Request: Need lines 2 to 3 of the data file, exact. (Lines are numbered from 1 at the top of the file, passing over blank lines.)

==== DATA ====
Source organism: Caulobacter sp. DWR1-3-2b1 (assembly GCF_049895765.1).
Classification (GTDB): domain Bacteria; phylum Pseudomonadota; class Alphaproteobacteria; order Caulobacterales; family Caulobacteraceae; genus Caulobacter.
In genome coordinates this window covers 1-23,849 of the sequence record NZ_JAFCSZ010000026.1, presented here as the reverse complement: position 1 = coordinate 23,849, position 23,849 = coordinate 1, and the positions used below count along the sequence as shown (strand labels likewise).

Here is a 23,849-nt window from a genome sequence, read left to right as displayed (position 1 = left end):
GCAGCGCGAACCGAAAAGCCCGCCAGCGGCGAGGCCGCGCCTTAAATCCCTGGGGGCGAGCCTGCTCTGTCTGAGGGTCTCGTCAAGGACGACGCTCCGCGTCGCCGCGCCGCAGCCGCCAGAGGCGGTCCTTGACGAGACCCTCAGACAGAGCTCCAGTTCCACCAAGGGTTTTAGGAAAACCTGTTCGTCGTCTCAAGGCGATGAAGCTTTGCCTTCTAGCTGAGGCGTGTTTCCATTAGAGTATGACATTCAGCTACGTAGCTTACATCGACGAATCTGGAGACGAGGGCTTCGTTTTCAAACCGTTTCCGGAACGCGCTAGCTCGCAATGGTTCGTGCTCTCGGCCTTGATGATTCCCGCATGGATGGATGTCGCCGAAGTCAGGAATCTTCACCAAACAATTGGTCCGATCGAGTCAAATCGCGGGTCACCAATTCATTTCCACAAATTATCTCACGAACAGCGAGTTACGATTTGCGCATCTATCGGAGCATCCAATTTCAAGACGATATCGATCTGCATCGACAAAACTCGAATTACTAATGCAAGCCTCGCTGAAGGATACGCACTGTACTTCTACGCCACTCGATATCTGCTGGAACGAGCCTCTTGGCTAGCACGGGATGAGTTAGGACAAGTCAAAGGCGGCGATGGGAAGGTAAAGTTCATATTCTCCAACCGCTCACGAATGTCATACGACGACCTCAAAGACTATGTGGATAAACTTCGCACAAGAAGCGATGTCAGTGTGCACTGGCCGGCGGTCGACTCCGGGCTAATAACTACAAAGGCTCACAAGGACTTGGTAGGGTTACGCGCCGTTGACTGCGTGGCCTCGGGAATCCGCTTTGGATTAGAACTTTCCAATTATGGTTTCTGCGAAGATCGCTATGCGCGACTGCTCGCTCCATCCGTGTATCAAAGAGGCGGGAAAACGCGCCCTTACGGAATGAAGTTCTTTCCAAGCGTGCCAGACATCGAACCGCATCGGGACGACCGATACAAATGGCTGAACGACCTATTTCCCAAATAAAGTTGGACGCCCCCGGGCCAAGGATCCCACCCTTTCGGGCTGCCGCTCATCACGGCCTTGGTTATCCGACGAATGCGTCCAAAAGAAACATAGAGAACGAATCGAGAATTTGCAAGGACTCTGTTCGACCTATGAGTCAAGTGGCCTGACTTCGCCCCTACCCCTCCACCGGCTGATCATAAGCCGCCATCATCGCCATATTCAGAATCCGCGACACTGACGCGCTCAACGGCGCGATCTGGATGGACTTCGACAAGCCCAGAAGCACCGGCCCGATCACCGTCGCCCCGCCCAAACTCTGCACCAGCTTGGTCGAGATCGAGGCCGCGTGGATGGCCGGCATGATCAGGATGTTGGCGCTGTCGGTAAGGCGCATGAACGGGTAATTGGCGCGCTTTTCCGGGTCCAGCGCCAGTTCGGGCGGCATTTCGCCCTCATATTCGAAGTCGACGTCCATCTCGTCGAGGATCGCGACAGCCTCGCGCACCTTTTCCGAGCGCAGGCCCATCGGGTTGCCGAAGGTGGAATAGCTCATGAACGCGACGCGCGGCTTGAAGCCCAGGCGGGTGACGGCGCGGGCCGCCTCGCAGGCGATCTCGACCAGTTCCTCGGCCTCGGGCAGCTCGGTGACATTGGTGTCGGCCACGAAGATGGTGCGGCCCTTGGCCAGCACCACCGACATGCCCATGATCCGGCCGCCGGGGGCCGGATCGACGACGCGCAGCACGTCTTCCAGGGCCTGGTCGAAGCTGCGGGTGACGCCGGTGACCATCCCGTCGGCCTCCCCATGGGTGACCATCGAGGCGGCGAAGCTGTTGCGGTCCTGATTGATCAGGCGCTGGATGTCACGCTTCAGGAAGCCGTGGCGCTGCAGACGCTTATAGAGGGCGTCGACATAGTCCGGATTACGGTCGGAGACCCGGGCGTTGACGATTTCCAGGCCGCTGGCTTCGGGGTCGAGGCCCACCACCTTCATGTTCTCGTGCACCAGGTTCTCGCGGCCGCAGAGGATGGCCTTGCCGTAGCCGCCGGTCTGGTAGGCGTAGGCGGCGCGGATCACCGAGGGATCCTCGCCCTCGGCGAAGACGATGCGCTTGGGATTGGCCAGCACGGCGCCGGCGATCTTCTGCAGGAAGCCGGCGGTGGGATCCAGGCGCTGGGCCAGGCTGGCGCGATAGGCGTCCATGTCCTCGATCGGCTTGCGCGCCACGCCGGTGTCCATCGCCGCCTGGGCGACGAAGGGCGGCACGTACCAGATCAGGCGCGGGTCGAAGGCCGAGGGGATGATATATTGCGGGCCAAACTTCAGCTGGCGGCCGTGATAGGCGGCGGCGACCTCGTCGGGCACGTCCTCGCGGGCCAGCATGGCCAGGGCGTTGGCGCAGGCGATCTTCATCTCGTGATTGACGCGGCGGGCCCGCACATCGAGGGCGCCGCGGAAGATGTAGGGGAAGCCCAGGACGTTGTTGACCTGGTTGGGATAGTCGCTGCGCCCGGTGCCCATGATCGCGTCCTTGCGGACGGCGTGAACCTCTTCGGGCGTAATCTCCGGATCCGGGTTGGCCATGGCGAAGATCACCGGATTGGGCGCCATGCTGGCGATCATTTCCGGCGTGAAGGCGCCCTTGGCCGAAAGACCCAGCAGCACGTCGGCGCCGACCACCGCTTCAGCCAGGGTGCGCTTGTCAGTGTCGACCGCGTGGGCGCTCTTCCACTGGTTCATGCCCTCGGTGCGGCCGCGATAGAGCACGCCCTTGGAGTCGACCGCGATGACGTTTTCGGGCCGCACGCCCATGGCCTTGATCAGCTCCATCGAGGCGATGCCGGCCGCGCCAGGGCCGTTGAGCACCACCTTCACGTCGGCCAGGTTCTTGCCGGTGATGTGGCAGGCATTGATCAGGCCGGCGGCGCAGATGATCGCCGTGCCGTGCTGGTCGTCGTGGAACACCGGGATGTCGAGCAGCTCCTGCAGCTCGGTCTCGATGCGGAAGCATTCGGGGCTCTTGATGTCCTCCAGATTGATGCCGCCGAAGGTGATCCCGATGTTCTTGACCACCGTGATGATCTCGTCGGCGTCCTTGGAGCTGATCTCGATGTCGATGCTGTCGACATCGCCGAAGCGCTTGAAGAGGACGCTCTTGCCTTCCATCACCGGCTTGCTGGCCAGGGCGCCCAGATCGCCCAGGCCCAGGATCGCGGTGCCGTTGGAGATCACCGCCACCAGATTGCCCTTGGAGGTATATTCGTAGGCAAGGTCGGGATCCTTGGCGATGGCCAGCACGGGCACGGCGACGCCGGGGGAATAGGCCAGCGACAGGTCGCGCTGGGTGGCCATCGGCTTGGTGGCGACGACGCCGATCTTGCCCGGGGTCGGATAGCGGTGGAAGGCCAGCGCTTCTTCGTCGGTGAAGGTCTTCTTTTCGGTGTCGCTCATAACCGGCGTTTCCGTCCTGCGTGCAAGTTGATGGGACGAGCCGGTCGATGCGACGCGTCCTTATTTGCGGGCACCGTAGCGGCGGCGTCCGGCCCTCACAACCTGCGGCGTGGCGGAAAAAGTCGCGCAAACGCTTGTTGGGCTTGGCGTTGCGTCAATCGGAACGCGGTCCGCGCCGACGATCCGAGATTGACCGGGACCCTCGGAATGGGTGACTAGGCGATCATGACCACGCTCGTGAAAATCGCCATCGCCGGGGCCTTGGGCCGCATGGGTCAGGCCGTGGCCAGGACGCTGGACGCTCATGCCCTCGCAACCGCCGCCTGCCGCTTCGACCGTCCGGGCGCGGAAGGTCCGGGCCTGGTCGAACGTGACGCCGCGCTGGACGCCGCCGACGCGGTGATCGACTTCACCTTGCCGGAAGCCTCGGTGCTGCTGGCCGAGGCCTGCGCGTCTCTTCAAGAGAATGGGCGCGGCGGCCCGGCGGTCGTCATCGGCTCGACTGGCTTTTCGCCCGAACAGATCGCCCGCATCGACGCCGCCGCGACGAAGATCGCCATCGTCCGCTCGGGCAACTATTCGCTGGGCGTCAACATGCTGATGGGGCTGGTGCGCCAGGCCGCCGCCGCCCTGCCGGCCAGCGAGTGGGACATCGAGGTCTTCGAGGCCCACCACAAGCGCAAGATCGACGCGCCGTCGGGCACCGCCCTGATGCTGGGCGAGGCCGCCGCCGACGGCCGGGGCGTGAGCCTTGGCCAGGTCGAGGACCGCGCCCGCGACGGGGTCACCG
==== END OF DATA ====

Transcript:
Classification (GTDB): domain Bacteria; phylum Pseudomonadota; class Alphaproteobacteria; order Caulobacterales; family Caulobacteraceae; genus Caulobacter.
In genome coordinates this window covers 1-23,849 of the sequence record NZ_JAFCSZ010000026.1, presented here as the reverse complement: position 1 = coordinate 23,849, position 23,849 = coordinate 1, and the positions used below count along the sequence as shown (strand labels likewise).